Memorandum submitted by the Department
of the Environment, Transport and the Regions
HYDROCARBON FUEL USAGE: KYOTO PROTOCOL OBLIGATIONS
1. TO WHAT
The Government is fully committed to tackling
climate change. In 1992, under the UN Framework Convention on
Climate Change, the UK and other developed countries agreed to
take on a voluntary target of returning their greenhouse gas emissions
to 1990 levels by the year 2000. At Kyoto in December 1997 a Protocol
to the Convention was agreed. Developed countries agreed to take
on legally binding targets, which will reduce their overall emissions
of a basket of six greenhouse gases to 5.2 per cent below 1990
levels over the period 2008-12.
The Member States of the European Union agreed
jointly to take on a target of reducing their emissions by 8 per
cent over this period. In June 1998, under the UK Presidency,
agreement was reached on sharing out this target between Member
States. Under the terms of this agreement, the UK's legally binding
target is to reduce its emissions of the basket of six greenhouse
gases by 12.5 per cent by 2008-12.
2. WHAT FURTHER
Achieving the legally binding target from Kyoto
is the Government's priority. However, it is prepared to do more,
and has set a separate domestic goal of reducing emissions of
carbon dioxide, the most important greenhouse gas, to 20 per cent
below 1990 levels by 2010.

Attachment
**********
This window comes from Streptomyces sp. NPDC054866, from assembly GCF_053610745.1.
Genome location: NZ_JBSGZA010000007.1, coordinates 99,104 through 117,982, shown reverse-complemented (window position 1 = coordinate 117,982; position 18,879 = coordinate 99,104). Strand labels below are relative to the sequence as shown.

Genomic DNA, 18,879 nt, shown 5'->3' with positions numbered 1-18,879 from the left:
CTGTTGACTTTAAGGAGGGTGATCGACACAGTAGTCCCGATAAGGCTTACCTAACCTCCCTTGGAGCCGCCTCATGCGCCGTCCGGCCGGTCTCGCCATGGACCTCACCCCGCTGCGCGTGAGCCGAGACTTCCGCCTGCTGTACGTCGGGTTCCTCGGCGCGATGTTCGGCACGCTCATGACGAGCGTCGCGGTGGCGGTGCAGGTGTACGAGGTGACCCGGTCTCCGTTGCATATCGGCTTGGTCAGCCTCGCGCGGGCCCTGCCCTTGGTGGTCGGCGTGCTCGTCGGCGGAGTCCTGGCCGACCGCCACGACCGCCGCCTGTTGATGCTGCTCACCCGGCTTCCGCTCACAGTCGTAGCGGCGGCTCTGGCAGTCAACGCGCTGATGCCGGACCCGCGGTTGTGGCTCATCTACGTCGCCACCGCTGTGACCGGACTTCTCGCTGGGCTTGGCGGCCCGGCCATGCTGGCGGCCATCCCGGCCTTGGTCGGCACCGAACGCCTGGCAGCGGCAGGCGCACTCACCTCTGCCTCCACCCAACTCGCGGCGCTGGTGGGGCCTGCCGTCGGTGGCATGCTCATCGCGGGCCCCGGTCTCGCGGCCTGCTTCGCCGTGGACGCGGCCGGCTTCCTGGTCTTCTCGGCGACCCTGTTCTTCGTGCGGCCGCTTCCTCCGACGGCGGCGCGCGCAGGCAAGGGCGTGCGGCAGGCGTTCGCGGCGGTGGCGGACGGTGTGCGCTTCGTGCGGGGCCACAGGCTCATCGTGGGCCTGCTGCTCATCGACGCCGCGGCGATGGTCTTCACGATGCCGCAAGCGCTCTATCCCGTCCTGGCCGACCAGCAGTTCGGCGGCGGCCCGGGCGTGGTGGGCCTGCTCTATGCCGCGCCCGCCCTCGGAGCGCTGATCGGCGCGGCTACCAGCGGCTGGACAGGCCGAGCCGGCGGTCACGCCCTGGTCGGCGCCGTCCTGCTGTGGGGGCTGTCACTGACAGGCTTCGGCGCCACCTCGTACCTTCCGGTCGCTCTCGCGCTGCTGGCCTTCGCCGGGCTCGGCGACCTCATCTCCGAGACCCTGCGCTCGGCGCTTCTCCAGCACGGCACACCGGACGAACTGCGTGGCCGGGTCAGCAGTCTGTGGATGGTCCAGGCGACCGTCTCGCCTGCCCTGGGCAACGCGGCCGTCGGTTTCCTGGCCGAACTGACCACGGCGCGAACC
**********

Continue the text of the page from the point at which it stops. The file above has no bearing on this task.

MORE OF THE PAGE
3. TO WHAT
The Republic of Ireland's legally binding target,
under the EU agreement, is to hold emissions of the basket of
six gases at 13 per cent above 1990 levels, over the period 2008-12.
4. WHAT LEVEL
The Kyoto obligation is legally binding on the
Republic of Ireland. We do not know of any other domestic goal,
but this would be a matter for the Government of the Republic
5. WHAT IS
International guidelines for greenhouse gas
inventories follow the general principle that emissions should
be counted within national territories, but in the case of road
vehicles emissions are for practical purposes to be attributed
to the country in which the fuel is loaded into the vehicle.
Under this mechanism the CO2 emissions from
fuel lawfully procured in the Irish Republic by loading into motor
vehicles and consumed in Northern Ireland is counted in the emissions
inventory of the Irish Republic, and vice versa for fuel purchased
in Northern Ireland (or any other part of the UK) and consumed
in the Irish Republic.
Fuel unlawfully procured in the Irish Republic
and consumed in Northern Ireland would also count in the inventory
of the Irish Republic, provided the point of unlawful procurement
occurred after the point of the bulk sale from the refinery, because
this is the point at which national statistics on fuel consumption
are collected. CO2 emissions from any fuel unlawfully procured
upstream of this point would not appear in the emissions inventory
of either the Irish Republic or the United Kingdom, but checks
on refinery flows carried out both in the Irish Republic and the
UK indicate that it is unlikely that significant amounts of fuel
are unlawfully procured in this way.